Page:A Dictionary of Music and Musicians vol 2.djvu/91

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attribute has never hitherto been reached, in its highest perfection, in the presence of instrumental accompaniment.

II. The Response, 'Lord have mercy upon us, and incline our hearts to keep this law'; sung, in the Service of the Church of England, after the recitation of the Ten Commandments.

As the custom of reciting the Commandments during the Communion Service is of later date than the First Prayer Book of King Edward the Sixth, this Response is not found in Merbecke's 'Booke of Common Praier Noted,' which was first published in 1550: in Plain Song Services, therefore, it is usually sung to the simple melody given, by Merbecke, to the older form of Kyrie used in the Mass. The manner of its treatment by the earlier composers of the polyphonic School was extremely simple, and dignified: indeed, some of these Responses, as set by Tallis, (in the Dorian Mode,) Bird, Farrant, Gibbons, and other old English writers, are perfect little gems of artistic beauty. With such examples—and many excellent ones, of later date—within their reach, it is strange that Cathedral Organists should ever have countenanced the pernicious custom of 'adapting' the words of the Kyrie to music which—however good in itself—was never intended to be sung to them. Not very long ago, the opening bars of a Chaconne, by Jomelli, were heard in almost every Church in which the Responses were chaunted: while, within the last few years, no Kyrie has been so popular as one 'adapted' to a passage occurring in 'Elijah,' and generally associated with a distribution of the voice parts which Mendelssohn would have condemned as utterly barbarous.

[ W. S. R. ]


LA, the syllable used in solmisation for the sixth note in the scale, possibly derived by Guido from the sixth line of the well-known hymn to S. John—'Labii reatum.' It is used by the French and Italians as a synonym for A (the sixth note of the scale of C)—'Sinfonie en la de Beethoven,' and they speak of the second string of the violin as 'corde en la.' 'La bémol' is A flat.

The number of vibrations per second for the A in the treble stave is—Paris diapason 435, London Philharmonic pitch 454. The A proposed by the Society of Arts, and actually in use (1879) at H.M. Opera, 444 (eq. temp.)

[ G. ]

LABITZKY, Josef, a well-known dance composer, born July 4, 1802, at Schönfeld, Eger, was grounded in music by Veit of Petschau; in 1820 began the world as first violin in the band at Marienbad, and in 1821 removed to a similar position at Carlsbad. He then formed an orchestra of his own, and made tournées in South Germany. Feeling his deficiencies, he took a course of composition under Winter, in Munich, and in 1827 published his first dances there. In 1835 he settled at Carlsbad as director of the band, making journeys from Petersburg on the one hand, to London on the other, and becoming every day more famous. He resides at Carlsbad, and has associated his son August with him as director. His second son, Wilhelm, an excellent violin player, is settled at Toronto, Canada, and his daughter is a favourite singer at Frankfort. Labitzky's dances are full of rhythm and spirit. Among his waltzes, the 'Sirenen,' 'Grenzboten,' 'Aurora,' 'Carlsbader,' and 'Lichtensteiner,' are good. In galops he fairly rivals Lanner and Strauss, though he has not the poetry of those two composers. [App. p.694 "add date of death, Aug. 19, 1881."]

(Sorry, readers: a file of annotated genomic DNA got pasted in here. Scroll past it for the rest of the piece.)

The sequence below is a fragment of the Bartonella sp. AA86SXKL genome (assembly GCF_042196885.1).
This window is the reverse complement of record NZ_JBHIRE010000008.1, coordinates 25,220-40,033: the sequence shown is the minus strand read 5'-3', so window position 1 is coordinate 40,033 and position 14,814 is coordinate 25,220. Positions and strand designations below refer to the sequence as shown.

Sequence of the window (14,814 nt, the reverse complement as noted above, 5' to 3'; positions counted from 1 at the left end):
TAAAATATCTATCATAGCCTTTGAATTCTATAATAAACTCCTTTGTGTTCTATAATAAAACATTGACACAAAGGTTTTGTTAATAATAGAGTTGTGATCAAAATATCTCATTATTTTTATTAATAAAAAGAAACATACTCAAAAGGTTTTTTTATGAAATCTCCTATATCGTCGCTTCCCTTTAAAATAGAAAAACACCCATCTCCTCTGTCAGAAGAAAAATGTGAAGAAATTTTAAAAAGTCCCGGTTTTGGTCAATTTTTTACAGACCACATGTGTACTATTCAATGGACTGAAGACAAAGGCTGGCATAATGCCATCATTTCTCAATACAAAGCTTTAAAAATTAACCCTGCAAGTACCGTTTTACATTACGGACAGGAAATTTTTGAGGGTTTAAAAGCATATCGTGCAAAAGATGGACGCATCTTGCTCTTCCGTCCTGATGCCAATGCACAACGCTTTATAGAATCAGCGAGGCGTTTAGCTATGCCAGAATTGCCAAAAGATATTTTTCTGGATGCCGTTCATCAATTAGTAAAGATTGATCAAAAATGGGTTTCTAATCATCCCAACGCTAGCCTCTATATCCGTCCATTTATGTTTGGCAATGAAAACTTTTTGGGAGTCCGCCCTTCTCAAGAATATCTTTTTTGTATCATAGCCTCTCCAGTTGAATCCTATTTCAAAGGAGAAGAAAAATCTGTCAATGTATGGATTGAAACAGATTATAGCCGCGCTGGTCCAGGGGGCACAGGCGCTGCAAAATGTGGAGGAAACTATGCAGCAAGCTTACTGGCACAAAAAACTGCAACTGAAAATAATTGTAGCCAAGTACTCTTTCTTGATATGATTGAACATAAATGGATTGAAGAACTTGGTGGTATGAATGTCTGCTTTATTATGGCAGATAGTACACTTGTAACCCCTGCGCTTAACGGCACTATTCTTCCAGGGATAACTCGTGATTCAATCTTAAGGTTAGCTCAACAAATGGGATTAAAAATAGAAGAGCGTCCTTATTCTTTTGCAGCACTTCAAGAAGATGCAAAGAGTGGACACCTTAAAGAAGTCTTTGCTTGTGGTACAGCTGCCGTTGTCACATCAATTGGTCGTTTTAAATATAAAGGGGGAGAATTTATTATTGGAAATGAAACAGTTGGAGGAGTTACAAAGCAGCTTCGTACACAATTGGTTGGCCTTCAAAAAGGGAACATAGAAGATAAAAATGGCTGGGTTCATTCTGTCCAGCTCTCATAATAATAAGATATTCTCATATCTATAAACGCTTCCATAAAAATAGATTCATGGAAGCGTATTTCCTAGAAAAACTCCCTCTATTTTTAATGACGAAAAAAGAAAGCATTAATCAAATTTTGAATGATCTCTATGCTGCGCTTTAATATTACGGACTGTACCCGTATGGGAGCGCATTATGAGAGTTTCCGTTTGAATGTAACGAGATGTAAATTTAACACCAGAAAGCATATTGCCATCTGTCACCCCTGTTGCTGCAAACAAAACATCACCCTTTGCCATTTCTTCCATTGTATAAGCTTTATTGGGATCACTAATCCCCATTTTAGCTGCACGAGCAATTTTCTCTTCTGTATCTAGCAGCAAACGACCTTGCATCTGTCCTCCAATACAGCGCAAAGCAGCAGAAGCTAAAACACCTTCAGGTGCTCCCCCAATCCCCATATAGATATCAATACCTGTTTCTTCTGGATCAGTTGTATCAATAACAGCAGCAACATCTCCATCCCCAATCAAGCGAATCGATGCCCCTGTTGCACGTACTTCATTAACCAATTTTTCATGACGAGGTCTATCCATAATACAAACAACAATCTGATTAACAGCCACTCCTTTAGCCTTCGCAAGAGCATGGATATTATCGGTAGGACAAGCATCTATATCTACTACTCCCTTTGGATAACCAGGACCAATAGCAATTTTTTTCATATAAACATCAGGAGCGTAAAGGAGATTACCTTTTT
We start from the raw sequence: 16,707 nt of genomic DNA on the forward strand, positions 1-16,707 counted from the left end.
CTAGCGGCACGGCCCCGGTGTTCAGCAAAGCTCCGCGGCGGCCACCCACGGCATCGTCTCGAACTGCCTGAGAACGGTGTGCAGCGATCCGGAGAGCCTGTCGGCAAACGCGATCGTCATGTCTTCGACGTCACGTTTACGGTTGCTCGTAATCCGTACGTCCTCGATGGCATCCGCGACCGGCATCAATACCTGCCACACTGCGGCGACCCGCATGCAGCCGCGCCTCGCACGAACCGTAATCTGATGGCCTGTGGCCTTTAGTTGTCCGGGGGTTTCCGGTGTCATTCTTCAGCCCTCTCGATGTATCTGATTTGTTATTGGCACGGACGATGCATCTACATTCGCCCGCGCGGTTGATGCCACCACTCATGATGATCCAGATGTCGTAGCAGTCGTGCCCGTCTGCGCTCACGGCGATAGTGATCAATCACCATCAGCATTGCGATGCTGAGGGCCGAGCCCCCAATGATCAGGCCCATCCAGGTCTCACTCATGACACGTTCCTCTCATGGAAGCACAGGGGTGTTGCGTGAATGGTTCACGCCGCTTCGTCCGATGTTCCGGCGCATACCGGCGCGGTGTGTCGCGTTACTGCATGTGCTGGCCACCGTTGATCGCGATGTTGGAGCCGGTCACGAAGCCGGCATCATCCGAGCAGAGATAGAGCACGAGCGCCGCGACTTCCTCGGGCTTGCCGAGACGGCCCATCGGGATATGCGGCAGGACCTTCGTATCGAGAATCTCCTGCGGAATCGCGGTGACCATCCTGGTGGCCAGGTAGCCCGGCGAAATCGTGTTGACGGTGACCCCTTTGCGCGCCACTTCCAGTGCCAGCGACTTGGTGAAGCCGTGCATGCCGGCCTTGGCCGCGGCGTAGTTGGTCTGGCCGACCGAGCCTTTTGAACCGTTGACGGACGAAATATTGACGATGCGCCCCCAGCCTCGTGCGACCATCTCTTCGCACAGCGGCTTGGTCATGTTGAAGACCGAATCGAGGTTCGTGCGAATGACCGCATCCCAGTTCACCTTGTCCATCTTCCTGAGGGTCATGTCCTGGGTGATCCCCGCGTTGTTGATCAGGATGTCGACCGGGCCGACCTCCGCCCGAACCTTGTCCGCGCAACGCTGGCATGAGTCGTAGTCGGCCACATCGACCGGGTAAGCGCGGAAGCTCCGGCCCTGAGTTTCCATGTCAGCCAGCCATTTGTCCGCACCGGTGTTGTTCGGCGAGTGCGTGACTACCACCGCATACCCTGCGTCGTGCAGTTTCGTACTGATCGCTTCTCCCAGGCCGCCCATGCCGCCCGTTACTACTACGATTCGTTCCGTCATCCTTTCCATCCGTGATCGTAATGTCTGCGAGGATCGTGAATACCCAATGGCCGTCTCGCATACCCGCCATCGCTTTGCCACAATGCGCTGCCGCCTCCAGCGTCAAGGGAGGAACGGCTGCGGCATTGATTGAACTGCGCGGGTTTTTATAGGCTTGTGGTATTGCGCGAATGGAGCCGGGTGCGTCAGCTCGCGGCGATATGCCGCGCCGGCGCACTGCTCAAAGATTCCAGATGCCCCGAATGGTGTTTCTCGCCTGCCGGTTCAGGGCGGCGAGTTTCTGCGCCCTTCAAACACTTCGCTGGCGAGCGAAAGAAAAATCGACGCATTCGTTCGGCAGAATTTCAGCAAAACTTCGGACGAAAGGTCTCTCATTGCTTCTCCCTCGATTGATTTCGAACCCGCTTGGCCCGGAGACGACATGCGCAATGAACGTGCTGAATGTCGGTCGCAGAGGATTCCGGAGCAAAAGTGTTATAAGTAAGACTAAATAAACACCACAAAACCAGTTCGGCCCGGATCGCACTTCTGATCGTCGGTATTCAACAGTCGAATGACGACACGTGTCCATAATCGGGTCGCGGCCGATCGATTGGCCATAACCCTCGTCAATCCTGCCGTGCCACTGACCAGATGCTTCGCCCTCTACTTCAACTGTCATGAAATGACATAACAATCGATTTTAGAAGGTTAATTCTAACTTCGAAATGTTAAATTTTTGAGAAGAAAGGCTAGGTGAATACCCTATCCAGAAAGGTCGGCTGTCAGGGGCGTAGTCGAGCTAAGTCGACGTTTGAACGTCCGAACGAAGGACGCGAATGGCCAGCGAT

[ F. G. ]

LABLACHE, Luigi, was born at Naples, Dec. 5, 1794. His mother was Irish, and his father, Nicolas Lablache, a merchant of Marseilles, had quitted that place in 1791 in consequence of the Revolution. But another Revolution, in 1799, overwhelmed him with ruin in his new country, and he died of chagrin. His family was, however, protected by Joseph Buonaparte, and the young Luigi was placed in the Conservatorio della Pietà de' Turchini, afterwards called San Sebastiano. He was now twelve years old. Gentilli taught him the elements of music, and Valesi instructed him in singing; while, at the same time, he studied the violin and violoncello under other masters. His progress was not at first remarkable, for he was wanting in application and regularity; but his aptitude was soon discovered by a singular incident. One day a contrebassist was wanted for the orchestra of S. Onofrio. Marcello-Perrino, who taught young Lablache the cello, said to him, 'You play the cello very well: you can easily learn the double bass!' The boy had a dislike for that instrument, in spite of which he got the gamut of the double bass written out for him on a Tuesday, and on the following Friday executed his part with perfect accuracy. There is no doubt, in fact, that, had he not been so splendidly endowed as a singer, he might have been equally brilliant as a virtuoso on any other instrument that he chose (Escudier). At this period his boy's voice was a beautiful contralto, the last thing that he did with which was to sing, as it was just breaking, the solos in the Requiem of Mozart on the death of Haydn in 1809. He was then 15, and his efforts to sing to the end of the work left him at last without power to produce a sound. Before many months were passed, however, he became possessed of a magnificent bass, which gradually increased in volume until, at the age of 20, it was the finest of the kind which can be remembered, with a compass of two octaves, from E♭ below to E♭ above the bass stave.

Continually dominated by the desire to appeal